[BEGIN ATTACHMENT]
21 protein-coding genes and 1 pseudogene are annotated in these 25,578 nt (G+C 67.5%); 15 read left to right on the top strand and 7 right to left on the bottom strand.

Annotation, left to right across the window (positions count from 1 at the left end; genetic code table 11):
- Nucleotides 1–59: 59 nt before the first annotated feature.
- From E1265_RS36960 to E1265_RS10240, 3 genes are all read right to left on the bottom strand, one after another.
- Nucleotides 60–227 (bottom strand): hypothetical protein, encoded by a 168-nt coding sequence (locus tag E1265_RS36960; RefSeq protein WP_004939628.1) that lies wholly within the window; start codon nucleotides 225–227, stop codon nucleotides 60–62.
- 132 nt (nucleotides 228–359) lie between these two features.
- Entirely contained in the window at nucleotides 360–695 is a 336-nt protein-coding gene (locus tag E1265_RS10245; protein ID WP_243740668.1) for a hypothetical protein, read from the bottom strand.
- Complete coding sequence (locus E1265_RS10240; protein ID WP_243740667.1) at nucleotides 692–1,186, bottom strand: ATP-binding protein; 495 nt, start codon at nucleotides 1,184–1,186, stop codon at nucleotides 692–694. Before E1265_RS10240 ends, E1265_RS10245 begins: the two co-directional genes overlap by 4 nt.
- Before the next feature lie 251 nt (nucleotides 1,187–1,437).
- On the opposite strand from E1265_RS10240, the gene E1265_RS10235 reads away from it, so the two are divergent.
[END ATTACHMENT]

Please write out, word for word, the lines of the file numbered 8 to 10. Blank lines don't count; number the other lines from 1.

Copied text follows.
- Complete coding sequence (locus E1265_RS10240; protein ID WP_243740667.1) at nucleotides 692–1,186, bottom strand: ATP-binding protein; 495 nt, start codon at nucleotides 1,184–1,186, stop codon at nucleotides 692–694. Before E1265_RS10240 ends, E1265_RS10245 begins: the two co-directional genes overlap by 4 nt.
- Before the next feature lie 251 nt (nucleotides 1,187–1,437).
- On the opposite strand from E1265_RS10240, the gene E1265_RS10235 reads away from it, so the two are divergent.